Christmas Offerings 

Assistant Faith Editor

Audrey Branham 

Charlotte “Lottie” Moon was born on Dec 12th, 1840 and is the namesake of the International Mission Board’s Southern Baptists’ international missions offering. She was a single missionary to China, who wrote a massive number of letters encouraging American churches to send and support international missions.  

Each Christmas, the IMB’s ‘Lottie Moon Christmas offering’ raises thousands of dollars from churches throughout the nation to fund grocery bills for overseas missionary families and school payments for their children. As a kid of a missionary family who grew up overseas, it was funds from this Lottie Moon Christmas offering from local Oklahoma Baptist churches and others like it throughout the country that bought my family’s groceries, allowed me to have a bus card, and paid for my education staffed by other ministers who taught my high school classes and mentored me in the Word of God and in my Christian walk.  

The International Mission Board website gives details on Lottie Moon’s life and ministry saying, “Lottie served 39 years as a missionary, mostly in China’s Shantung province. She taught in a girls’ school and often made trips into China’s interior to share the good news with women and girls…The aroma of fresh-baked cookies drew people to her house. She adopted traditional Chinese dress, and she learned China’s language and customs. Lottie didn’t just serve the people of China; she identified with them. Many eventually accepted her. And some accepted her Savior”.  

Lottie Moon was a devoted minister to the Chinese people, inviting people into her life with hospitality and kindness to better show them the love and character of her savior and God.  

Not only did she lay the groundwork for the Chinese church to develop and flourish, but she also called her home church and all of the established churches in the United States to answer the call to send and support international missions to places of unreached people groups.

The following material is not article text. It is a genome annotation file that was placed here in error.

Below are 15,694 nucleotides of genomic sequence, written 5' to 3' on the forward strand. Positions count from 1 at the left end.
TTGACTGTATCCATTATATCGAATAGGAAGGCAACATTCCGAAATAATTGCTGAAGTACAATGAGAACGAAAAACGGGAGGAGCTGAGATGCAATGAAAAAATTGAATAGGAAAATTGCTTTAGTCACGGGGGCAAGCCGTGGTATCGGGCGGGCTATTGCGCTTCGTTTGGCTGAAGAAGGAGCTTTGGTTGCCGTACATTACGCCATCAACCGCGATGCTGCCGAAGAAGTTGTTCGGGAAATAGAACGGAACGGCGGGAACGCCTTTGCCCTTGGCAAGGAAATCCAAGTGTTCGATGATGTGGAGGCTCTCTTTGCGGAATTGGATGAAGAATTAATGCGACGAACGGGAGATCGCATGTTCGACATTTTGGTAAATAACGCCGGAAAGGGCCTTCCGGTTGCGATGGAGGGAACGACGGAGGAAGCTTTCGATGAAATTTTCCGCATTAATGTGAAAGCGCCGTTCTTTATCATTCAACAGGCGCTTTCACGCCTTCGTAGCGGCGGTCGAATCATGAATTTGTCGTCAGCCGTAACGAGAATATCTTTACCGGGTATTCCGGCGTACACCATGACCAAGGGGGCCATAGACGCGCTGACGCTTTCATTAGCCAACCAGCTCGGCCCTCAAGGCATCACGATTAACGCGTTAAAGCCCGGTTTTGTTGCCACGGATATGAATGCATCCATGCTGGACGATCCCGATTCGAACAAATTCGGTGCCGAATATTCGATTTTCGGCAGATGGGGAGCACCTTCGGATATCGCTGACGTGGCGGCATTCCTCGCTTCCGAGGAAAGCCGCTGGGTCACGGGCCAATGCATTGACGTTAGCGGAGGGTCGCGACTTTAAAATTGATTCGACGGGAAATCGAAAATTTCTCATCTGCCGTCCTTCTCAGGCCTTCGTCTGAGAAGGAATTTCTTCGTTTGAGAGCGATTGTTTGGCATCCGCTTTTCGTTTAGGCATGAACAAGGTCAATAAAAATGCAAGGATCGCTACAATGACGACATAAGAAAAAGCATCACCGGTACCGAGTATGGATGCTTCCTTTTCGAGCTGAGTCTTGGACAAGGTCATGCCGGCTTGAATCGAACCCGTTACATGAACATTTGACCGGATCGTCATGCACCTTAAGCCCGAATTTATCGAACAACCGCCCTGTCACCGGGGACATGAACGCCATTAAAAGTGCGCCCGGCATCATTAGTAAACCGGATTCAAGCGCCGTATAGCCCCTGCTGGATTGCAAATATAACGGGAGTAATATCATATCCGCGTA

The IMB informational page says, “Lottie frequently sent letters back home detailing Chinese culture, missionary life, and the physical and spiritual needs of the Chinese people. Additionally, she challenged Southern Baptists to go to China or give so that others could go… She once wrote home to the Foreign Mission Board, ‘Please say to the [new] missionaries they are coming to a life of hardship, responsibility, and constant self-denial’.” At the continual behest of Lottie Moon, the American churches started to respond.  

The IMB informational website says, “By 1888, Southern Baptist women had organized and helped collect $3,315 to send workers needed in China… [and in] 1918, Woman’s Missionary Union (WMU) named the annual Christmas offering for international missions after the woman who had urged them to start it.” To this day, the Lottie Moon Christmas offering is one of the biggest recipients of Christmas generosity towards international missions. 

On the topic of Christmas generosity and charity, Lottie Moon is recorded in her letters as saying, “Why should we not…do something that will prove that we are really in earnest in claiming to be followers of him who, though he was rich, for our sake became poor?”  

It is the spirit of Christian generosity especially at personal expense towards those who cannot return the favor, that has defined and should define our churches, our communities, our homes, and our personal spending ethic. In a materialist and individualistic culture, it truly can be how we treat our pocketbook and paycheck that can set us apart as having a security and identity far above and beyond anything that this world can sell us. 

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